Right at home: Next to the Dunedin Woodwright, a different kind of craft

Woodwright Brewing's German-style beer is pouring in the former Dunedin Woodwright showroom.

click to enlarge The Woodwright Brewing Company taproom in downtown Dunedin. - Ryan Ballogg
Ryan Ballogg
The Woodwright Brewing Company taproom in downtown Dunedin.

In an historic building in downtown Dunedin, two crafts are practiced with passion. The Dunedin Woodwright creates heirloom wood furnishings. Woodwright Brewing Company makes beer. They share the principle of using simple materials in a time-honored fashion, with the right amount of nuance.

Grant Painter acquired the building at 985 Douglas Ave. when he was 21 years old from famed boat builder Clark Mills; Mills designed some of the most popular models of sailing dinghies in the world there.

The Painter family opened the Dunedin Woodwright in 1995. Eight years later, they added a showroom onto the workshop to display select pieces. However, since most of the works were pre-sold commissions, the showroom never got used quite as intended.

When Grant’s wife Eunice started homebrewing about three years ago, an idea for the underutilized space occurred to them. She’d been pouring beer in their showroom low-key for some time, but Woodwright Brewing Company officially debuted near the beginning of March.

Eunice used the trial period to perfect and take feedback on her German-style beers without the pressure of a big opening. The Painters also used this time to transform the showroom into an elaborate taproom, a wooden ode to the building’s past and present.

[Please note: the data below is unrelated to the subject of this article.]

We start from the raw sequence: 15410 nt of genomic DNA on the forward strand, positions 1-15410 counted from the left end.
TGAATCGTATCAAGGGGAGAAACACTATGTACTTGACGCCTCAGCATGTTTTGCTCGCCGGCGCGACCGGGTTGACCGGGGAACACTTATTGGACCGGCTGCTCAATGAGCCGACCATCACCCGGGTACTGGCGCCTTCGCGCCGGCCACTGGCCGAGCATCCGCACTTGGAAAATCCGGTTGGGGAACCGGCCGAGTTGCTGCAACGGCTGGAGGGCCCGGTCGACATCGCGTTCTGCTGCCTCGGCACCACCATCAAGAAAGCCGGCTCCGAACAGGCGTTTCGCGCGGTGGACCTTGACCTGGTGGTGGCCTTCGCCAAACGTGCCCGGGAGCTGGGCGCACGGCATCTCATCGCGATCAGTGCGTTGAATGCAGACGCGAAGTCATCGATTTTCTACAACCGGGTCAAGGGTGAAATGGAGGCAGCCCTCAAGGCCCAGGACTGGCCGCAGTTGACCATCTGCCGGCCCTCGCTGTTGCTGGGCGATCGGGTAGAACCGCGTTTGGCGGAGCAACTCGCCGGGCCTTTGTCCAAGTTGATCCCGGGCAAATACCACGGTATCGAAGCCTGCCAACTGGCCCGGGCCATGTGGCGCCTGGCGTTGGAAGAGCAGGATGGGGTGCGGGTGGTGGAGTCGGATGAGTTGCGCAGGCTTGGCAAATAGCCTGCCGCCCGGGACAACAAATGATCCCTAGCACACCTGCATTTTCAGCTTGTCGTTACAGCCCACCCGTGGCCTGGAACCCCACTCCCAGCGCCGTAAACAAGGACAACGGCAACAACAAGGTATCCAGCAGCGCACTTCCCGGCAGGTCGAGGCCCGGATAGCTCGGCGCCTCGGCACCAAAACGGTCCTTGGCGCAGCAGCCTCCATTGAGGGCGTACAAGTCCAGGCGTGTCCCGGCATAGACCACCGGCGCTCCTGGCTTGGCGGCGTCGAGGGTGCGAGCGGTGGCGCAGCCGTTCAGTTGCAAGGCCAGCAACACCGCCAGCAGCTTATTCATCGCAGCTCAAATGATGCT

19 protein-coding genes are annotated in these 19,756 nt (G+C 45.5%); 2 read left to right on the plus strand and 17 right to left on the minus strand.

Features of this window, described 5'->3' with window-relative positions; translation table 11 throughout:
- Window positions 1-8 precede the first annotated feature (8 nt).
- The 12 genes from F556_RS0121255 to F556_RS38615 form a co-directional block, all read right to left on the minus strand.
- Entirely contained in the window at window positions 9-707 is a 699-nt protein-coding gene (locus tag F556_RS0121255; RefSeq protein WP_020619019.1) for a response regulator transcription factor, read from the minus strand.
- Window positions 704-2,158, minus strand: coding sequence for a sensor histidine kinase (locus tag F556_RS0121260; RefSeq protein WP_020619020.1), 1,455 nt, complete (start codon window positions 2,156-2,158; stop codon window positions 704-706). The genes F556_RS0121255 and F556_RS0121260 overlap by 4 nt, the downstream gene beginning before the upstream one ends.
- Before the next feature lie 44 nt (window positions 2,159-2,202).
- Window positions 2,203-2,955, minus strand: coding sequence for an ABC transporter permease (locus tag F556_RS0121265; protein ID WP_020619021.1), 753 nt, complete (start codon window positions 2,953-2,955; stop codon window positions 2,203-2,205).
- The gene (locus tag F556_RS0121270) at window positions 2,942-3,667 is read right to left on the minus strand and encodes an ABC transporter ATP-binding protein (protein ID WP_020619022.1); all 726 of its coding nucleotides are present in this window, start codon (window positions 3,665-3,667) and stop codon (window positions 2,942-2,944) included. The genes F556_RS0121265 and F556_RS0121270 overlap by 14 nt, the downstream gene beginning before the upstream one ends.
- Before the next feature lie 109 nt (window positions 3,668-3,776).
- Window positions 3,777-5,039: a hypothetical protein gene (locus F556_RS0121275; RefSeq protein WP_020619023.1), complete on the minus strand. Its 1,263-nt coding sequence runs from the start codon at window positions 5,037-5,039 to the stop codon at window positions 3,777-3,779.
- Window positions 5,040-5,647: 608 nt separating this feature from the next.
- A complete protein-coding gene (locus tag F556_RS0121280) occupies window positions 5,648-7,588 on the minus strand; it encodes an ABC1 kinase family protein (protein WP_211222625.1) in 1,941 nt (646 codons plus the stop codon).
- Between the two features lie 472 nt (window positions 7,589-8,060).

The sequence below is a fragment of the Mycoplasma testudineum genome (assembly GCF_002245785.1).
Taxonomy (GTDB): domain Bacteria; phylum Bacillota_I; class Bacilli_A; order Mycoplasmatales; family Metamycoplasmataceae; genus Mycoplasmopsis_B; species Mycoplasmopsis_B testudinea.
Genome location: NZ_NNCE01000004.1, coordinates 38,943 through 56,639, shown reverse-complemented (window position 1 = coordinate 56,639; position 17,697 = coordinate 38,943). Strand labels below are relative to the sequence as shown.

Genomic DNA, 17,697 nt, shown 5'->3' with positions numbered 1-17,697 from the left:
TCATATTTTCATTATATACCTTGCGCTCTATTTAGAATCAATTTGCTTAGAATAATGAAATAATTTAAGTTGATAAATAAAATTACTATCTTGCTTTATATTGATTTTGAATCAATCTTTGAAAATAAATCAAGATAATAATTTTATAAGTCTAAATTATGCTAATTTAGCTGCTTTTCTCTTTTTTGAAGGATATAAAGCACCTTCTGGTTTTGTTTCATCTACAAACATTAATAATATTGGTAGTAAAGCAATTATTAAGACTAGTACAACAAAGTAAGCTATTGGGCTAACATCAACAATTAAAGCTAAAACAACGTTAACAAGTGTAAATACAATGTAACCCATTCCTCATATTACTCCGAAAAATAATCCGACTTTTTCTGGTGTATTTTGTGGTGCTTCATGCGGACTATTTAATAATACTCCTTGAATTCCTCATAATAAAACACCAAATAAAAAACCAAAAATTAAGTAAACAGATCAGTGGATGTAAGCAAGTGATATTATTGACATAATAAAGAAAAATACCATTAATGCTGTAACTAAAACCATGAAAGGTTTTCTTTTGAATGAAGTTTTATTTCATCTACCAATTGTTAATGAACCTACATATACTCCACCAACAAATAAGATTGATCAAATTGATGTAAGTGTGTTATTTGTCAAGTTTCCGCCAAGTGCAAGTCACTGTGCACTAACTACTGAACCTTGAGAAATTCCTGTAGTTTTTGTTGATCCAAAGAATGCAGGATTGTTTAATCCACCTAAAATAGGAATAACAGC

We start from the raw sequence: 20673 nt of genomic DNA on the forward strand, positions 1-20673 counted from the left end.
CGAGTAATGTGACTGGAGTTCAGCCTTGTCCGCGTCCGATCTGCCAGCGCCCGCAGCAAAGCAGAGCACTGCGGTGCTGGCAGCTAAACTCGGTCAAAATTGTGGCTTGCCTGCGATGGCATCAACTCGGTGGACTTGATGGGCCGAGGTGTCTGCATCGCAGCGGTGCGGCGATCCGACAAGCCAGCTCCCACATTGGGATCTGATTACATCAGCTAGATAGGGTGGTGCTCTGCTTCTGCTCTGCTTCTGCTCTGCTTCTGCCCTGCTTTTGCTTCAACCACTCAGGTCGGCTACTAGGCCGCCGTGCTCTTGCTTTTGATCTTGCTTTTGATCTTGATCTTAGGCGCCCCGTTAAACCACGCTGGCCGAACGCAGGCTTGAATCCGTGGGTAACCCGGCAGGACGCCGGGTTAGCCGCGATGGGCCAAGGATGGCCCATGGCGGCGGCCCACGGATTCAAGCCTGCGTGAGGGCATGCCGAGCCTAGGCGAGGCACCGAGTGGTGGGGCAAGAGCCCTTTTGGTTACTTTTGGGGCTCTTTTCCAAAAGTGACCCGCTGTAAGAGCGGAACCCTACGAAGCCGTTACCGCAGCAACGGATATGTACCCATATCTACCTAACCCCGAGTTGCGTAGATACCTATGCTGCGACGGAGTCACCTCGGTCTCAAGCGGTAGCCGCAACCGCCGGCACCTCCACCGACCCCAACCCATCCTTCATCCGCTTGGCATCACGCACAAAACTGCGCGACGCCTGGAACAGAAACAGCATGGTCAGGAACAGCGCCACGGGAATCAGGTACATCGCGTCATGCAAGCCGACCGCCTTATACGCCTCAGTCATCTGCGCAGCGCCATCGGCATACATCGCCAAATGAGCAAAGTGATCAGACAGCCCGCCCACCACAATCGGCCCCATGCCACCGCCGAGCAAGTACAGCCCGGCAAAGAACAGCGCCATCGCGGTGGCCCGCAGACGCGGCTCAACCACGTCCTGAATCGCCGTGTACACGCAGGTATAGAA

In fact, the Dunedin Woodwright built most of the furniture, except for the barstools and hop-shaped lamps over the bar. The bar itself is crafted from a rough chunk of cherrywood at one end, gradually transforming into the likeness of a boat deck. Another tabletop in the back was hewn from a local walnut tree that grew through a fence; some of the barbed wire is still visible. A self-supporting staircase leads up to a loft with heart of pine floorboards salvaged from an old house a block from the brewery.

The seamless design is a fitting backdrop to enjoy one of Woodwright Brewing’s traditional beers.

Eunice had a longtime interest in German brews and sought out an apprenticeship at Seminole’s Rapp Brewing Company not long after she started brewing at home. After a year of study, Grant says Eunice felt more confident in her abilities.

“It’s hard to draw a line between homebrew and something that’s ready to show the public,” Grant says. “Eunice wanted to make sure the beer was good enough.”

Woodwright Brewing premiered with 11 beers on tap, including a dunkelweizen, hefeweizen, and German amber and lager. The taproom is open on Thursdays, Fridays and Saturdays.

“The community response and acceptance has been overwhelming,” he says.

While that’s a good thing, they’re running at capacity on a two-barrel system. Once the brewery gets adjusted, Grant says to look for extended hours, live music, bottle releases and some special events later in the year.

Like the Dunedin Woodwright, Woodwright Brewing is a family affair, co-owned by the Painters with help from another local family, the Mackenzies. Grant says their family is even bigger than that, though: “We couldn’t have done this without the help, advice and encouragement from Dunedin Brewery, 7th Sun [Brewery], Stilt House [Brewery] and Rapp Brewing.”

Eunice was unavailable for comment.

“She’s out kegging beers right now,” Grant says. “It’s her birthday today.”
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